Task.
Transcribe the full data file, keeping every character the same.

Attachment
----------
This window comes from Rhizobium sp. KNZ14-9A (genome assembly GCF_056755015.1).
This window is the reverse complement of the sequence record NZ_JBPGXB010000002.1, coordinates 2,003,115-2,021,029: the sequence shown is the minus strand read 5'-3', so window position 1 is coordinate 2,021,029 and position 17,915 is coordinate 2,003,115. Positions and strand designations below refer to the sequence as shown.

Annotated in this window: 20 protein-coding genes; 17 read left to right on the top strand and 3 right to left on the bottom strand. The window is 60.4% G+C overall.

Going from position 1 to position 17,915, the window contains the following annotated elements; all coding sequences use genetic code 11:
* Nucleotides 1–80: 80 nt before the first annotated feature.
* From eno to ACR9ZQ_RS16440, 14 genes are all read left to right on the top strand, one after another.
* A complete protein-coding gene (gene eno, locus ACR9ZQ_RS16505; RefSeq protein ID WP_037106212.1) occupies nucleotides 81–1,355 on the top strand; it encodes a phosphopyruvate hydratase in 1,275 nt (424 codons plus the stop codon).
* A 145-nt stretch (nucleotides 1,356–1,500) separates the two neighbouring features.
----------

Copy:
This window comes from Rhizobium sp. KNZ14-9A (genome assembly GCF_056755015.1).
This window is the reverse complement of the sequence record NZ_JBPGXB010000002.1, coordinates 2,003,115-2,021,029: the sequence shown is the minus strand read 5'-3', so window position 1 is coordinate 2,021,029 and position 17,915 is coordinate 2,003,115. Positions and strand designations below refer to the sequence as shown.

Annotated in this window: 20 protein-coding genes; 17 read left to right on the top strand and 3 right to left on the bottom strand. The window is 60.4% G+C overall.

Going from position 1 to position 17,915, the window contains the following annotated elements; all coding sequences use genetic code 11:
* Nucleotides 1–80: 80 nt before the first annotated feature.
* From eno to ACR9ZQ_RS16440, 14 genes are all read left to right on the top strand, one after another.
* A complete protein-coding gene (gene eno, locus ACR9ZQ_RS16505; RefSeq protein ID WP_037106212.1) occupies nucleotides 81–1,355 on the top strand; it encodes a phosphopyruvate hydratase in 1,275 nt (424 codons plus the stop codon).
* A 145-nt stretch (nucleotides 1,356–1,500) separates the two neighbouring features.